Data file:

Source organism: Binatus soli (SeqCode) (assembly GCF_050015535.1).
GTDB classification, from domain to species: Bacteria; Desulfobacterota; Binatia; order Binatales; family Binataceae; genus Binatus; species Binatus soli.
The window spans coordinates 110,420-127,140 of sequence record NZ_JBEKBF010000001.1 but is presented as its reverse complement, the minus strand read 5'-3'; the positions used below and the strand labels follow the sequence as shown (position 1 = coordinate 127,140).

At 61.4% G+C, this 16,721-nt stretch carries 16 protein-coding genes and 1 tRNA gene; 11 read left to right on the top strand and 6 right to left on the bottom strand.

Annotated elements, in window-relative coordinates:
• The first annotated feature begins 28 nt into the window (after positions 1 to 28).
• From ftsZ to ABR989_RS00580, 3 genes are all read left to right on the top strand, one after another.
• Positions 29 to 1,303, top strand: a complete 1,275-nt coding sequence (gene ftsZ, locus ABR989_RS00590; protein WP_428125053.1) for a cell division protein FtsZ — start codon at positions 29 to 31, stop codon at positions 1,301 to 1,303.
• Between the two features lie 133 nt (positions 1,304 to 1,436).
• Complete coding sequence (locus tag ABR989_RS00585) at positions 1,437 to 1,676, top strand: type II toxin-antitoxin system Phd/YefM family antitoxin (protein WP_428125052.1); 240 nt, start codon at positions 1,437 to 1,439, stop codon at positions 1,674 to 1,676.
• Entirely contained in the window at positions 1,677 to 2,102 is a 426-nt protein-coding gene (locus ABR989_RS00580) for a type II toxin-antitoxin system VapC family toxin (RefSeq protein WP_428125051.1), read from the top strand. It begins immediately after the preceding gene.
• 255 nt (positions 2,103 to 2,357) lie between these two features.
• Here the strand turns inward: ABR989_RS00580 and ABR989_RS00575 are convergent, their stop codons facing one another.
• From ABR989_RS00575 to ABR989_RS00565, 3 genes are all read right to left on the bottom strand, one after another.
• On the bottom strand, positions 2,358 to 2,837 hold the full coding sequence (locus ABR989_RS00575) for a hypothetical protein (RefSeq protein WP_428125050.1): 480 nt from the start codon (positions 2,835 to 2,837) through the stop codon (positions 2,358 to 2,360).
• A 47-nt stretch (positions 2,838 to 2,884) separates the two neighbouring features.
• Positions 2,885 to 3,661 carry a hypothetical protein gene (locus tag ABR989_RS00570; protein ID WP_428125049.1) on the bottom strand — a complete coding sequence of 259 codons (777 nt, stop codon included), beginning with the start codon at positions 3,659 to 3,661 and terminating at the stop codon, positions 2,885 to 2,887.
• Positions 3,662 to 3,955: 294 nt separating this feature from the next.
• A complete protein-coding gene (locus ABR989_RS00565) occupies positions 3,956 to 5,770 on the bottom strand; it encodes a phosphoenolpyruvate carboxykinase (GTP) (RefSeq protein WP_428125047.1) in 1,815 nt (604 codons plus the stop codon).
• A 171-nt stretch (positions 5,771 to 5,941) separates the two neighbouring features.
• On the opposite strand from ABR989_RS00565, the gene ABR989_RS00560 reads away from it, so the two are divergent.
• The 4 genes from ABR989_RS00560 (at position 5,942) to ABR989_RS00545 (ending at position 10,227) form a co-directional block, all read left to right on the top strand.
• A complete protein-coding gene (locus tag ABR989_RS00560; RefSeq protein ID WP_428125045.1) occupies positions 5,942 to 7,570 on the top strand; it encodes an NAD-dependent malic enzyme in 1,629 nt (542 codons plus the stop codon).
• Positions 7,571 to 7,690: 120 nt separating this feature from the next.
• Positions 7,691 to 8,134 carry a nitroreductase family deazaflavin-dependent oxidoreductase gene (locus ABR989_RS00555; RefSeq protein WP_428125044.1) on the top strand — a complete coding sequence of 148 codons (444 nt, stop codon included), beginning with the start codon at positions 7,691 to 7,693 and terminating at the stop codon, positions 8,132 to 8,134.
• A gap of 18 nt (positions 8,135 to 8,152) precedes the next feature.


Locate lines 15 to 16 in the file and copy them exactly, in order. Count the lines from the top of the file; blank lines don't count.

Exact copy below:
• On the bottom strand, positions 2,358 to 2,837 hold the full coding sequence (locus ABR989_RS00575) for a hypothetical protein (RefSeq protein WP_428125050.1): 480 nt from the start codon (positions 2,835 to 2,837) through the stop codon (positions 2,358 to 2,360).
• A 47-nt stretch (positions 2,838 to 2,884) separates the two neighbouring features.